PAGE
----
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[REV 25-NOV-2014]

 
 
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VINTAGRAPH • WPA • WWII • THE TOY DEPARTMENT, 1913

Paper Drivers: 1942

Paper Drivers: 1942

May 1942. Washington, D.C. "Victory Program salvage drive. Schoolboy volunteers to go from house to home collecting scrap paper." Medium format nitrate negative by Marjory Collins for the Office of War Information. View full size.

 

Was hoping someone would identify this street, but

Never did I dream it would be Ingleside Terrace, the street my mother, as a teenager, lived on with her family, in the early 1940's. Their house was in the 1820's block, and she no doubt would have passed by the house pictured many times. Perhaps those boys even knocked on her door before or after this photo was taken in order to ask for paper. Thank you so much for identifying it, Alsatian!

Enjoy it while you can

The house on the right with the nice porch is 1810 Ingleside Terrace NW in the Mount Pleasant neighborhood. Today, the nice porch has been removed and some of the elms have died. But the doors, window and roof of 1810 Ingleside are the same, the curved downhill street is the same, the rear of 1801 Newton has changed a lot, but the heights of things are the same, and far in the background behind the street sign you can see the front elevation of 3369 18th Street which is still the same.


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Tins, paper and grease

In Connecticut during WW2, we saved all of the above for the "drives" suitable for each. Tin cans had to have both ends removed and be flattened with a heavy foot (mine) and put in burlap bags which were cumbersome to lift, all paper was tied in bundles and cooking grease was sealed in lidded containers until collected. I believe the grease was used for making soap and other purposes, the tins for making alloys for weapons and the paper was reprocessed and reused. Even kids' metal toys were collected and very little was dumped in the garbage. Nothing was wasted for the war effort. An old New England jingle was "Use it up, wear it out, make it do or do without."

Keep at it boys!

The amount of paper these boys collected was probably just enough for the government to recycle into a single form (in triplicate), requisitioning more scrap paper.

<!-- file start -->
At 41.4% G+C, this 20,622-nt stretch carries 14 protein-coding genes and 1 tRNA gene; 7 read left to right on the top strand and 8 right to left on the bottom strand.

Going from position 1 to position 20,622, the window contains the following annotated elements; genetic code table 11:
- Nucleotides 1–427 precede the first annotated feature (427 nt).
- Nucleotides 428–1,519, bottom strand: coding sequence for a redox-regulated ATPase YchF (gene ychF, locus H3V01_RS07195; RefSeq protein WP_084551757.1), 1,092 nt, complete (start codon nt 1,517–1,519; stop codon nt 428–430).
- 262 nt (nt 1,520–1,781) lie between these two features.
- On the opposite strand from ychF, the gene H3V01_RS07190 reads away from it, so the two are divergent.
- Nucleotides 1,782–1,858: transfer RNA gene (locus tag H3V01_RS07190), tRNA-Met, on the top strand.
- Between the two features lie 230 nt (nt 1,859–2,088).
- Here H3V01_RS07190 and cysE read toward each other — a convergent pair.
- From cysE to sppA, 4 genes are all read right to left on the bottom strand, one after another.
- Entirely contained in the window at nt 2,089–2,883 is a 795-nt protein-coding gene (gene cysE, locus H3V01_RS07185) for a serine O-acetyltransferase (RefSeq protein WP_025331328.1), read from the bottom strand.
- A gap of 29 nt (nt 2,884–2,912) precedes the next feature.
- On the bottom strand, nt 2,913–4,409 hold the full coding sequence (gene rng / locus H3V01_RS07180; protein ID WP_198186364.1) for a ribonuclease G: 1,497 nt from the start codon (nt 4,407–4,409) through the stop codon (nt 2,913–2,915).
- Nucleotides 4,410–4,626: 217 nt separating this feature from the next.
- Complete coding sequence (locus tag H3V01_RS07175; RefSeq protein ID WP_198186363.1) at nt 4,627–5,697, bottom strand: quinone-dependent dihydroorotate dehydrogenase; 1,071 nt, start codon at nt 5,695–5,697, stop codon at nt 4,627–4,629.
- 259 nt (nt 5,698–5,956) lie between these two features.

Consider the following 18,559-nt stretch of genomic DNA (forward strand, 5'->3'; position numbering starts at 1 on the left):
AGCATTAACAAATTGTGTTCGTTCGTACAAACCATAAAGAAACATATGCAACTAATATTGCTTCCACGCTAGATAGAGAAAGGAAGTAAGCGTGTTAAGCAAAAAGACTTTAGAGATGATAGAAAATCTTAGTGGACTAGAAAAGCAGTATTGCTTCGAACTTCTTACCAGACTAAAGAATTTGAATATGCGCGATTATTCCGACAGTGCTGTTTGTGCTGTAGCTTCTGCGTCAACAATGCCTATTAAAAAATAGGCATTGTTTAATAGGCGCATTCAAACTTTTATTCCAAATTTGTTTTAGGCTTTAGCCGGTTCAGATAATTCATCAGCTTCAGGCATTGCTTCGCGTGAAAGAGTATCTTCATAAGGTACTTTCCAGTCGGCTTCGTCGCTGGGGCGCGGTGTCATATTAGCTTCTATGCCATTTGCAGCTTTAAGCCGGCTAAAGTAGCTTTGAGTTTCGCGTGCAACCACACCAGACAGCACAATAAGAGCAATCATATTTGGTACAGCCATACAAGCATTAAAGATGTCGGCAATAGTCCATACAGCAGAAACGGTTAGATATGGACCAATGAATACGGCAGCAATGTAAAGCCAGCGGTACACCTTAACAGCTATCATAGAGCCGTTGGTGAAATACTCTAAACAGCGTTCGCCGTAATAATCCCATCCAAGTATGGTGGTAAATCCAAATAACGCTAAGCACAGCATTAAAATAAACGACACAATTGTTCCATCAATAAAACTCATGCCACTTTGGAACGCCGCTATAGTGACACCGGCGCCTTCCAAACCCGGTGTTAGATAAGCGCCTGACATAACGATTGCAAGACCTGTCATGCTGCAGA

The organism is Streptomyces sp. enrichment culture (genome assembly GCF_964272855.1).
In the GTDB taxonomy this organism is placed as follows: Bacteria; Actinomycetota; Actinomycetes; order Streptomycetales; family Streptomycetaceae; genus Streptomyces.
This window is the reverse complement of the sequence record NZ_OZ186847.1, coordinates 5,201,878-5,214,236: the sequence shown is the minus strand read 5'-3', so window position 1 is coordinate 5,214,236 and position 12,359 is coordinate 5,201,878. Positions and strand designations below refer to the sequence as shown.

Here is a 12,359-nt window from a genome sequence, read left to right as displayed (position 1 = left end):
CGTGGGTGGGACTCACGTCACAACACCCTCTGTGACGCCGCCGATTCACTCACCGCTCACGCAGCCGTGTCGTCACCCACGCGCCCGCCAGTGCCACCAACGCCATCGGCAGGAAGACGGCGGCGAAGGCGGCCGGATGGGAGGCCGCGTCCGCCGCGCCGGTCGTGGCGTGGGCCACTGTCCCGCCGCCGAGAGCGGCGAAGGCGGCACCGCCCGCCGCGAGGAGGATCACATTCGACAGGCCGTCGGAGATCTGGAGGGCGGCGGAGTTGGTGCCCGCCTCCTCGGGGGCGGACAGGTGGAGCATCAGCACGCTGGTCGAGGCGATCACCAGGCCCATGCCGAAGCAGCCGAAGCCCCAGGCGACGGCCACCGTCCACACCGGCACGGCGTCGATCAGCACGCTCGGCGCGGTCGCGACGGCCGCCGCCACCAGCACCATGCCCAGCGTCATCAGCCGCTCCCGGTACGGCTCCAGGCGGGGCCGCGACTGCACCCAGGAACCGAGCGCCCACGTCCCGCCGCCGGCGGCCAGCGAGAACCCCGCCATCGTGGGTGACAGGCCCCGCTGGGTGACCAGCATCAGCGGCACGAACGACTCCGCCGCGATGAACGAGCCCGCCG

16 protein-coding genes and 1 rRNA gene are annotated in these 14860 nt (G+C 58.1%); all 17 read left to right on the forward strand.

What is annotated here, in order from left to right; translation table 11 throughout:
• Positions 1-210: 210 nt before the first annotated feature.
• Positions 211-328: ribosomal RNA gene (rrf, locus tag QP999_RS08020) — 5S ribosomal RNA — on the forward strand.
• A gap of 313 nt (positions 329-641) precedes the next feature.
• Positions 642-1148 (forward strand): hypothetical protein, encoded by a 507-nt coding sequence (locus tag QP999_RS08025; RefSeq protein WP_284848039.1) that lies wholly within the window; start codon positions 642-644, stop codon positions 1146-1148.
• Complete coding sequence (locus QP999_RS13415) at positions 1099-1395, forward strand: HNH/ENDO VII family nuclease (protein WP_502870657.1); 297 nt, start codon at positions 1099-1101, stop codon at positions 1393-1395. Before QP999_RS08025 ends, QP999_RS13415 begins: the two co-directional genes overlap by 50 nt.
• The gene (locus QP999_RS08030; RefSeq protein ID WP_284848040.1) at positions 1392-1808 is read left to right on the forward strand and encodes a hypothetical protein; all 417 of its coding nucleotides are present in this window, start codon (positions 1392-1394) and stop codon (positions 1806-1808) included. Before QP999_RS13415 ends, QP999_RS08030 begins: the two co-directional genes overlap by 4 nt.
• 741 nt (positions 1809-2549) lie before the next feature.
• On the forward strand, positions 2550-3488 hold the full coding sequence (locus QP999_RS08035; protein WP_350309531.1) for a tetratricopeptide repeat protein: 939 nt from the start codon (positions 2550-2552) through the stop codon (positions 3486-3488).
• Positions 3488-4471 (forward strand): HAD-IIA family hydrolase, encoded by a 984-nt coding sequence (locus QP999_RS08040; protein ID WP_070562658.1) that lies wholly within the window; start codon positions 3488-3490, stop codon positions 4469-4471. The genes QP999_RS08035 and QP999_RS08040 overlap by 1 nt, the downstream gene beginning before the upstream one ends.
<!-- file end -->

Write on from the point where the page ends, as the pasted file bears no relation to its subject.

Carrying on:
Which explains why...

...comic books from this period are so rare and valuable!

Paper drives

I remember well when the boy Scouts used to go door to door asking for newspapers since they could be sold for recycling. My grandparents saved all the newspapers they read for years and they filled an entire room in a barn out in the country and then one day a Boy Scout and his father drove up and asked for papers so my grandma said "My boy YOU JUST HIT THE JACKPOT" The Boy Scout filled his dads truck 3 or 4 times before he got them all!!

Paper drive

When I was in the Boy Scouts in the late 40s and early 50s we had an annual paper drive: our primary source of money.

People would have as much as a hundred newspaper bundles tied with string saved for us. It was a lot of fun and work.

The 1942 scrap paper drives were very successful.

Apparently so much scrap paper was collected no more was needed for quite some time.

Delivery Wagon

I used one of these to deliver the Evening Star in Glover Park DC from 1956-1961. It was well used by the time I got it but the highlight of the week was riding it empty downhill after finishing my route on Sunday morning. I went through alleys and across streets with the steel wheels clattering at 6:30 AM usually causing some row house bedroom lights to be turned on.

 
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